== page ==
Explaining the New Probation Violation Law
Do you know how probation violation laws in Virginia have changed? In January of 2021, Delegate Don L. Scott introduced “Probation, revocation, and suspension of sentence; limitations on sentence, technical violation.” Less than a month later, the bill passed in the Virginia House of Delegates: 57 to 43. This bill changed the laws on how and when the courts could impose punishments if individuals commit a probation violation. In our blog this month, Attorney Wilson C. Pasley explains what the new law contains.
Learn the Difference Between Probation vs. Parole
One may think that probation and parole are interchangeable words. They cannot as they refer to two different types of supervision when someone commits a crime. Probation is a court-ordered period of correctional supervision served in the community. A person may serve probation instead of going to prison.
Parole is a period of conditional supervised release in the community following a term of imprisonment. Probation is only possible as a sentence for minor crimes, misdemeanors, and specific felony offenses. It is not a sentence option in cases of violent offense. A probation order is also much more likely to be the sentence if the defendant pleads guilty to their crime.
HB 2038 Is Passed in Virginia
In the Commonwealth of Virginia, juries determine the guilt or innocence of someone and to recommend a sentence. The jury makes a recommendation of a sentence, and the Court can change some of the sentence. Under the new law, which began July 1, 2021, the Court will deliver a sentence after a jury has found someone guilty. Unless the defendant requests a jury sentence courts will still impose this sentence. If the defendant commits a technical violation such as missing office visits or drug screens, the court cannot impose jail. On a second violation, the Court limits incarceration to 14 days. The third or any subsequent violations, courts will impose any or all of the suspended sentence.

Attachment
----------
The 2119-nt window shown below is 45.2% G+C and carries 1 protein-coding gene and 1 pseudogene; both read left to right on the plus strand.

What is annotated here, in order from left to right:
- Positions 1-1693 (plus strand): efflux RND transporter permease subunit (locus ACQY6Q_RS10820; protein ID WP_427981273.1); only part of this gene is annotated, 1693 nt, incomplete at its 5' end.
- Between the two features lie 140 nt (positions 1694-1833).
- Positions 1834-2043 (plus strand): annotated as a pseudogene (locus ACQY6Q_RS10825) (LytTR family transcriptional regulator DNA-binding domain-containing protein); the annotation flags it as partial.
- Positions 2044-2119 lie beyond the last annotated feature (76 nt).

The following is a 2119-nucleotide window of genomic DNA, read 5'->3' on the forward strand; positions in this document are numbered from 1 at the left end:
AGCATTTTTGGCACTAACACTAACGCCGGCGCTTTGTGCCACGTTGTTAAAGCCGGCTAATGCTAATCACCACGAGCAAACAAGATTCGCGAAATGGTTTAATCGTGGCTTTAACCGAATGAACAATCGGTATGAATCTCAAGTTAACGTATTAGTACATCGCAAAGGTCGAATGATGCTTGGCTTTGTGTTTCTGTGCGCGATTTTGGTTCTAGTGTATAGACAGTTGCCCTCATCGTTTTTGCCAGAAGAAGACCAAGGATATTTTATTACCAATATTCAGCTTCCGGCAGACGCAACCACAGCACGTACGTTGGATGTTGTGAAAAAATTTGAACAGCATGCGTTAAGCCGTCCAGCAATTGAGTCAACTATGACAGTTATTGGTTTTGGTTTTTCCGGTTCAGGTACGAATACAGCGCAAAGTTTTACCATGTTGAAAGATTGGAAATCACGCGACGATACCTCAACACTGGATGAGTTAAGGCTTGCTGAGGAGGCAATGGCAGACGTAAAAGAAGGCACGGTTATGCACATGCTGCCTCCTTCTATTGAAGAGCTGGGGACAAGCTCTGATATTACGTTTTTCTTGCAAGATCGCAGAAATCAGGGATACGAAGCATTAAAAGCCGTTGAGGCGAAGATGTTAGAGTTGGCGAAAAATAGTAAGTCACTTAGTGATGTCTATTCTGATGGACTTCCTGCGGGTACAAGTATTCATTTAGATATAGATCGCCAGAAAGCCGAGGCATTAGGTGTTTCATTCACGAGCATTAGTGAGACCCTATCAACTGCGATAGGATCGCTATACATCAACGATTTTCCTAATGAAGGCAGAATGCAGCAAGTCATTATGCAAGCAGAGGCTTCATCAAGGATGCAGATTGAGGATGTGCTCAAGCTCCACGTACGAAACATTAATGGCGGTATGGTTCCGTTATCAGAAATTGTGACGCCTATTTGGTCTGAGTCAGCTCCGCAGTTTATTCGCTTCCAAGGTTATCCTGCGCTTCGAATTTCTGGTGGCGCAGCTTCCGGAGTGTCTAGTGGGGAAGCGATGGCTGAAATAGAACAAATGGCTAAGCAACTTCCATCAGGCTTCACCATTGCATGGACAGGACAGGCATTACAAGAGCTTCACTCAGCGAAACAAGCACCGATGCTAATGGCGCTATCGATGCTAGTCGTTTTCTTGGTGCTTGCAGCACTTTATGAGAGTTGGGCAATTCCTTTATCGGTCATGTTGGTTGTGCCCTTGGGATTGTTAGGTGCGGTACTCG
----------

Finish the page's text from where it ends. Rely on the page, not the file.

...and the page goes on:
Understand The Rules of Serving Probation
In Virginia, it is a privilege to serve probation rather than facing more severe penalties and prison time. Any offender should do their absolute best to adhere to the terms of their probation sentence. Deliberate or planned actions to break the terms probation can result in further criminal charges. The judge may determine stricter probation terms, revoke the sentence, or extend the probation period.
Learn more about probation laws, by calling Wilson C. Pasley PLC at (540) 266-1545, or check out our Facebook page. We are happy to discuss more about how probation violation laws in virginia have changed.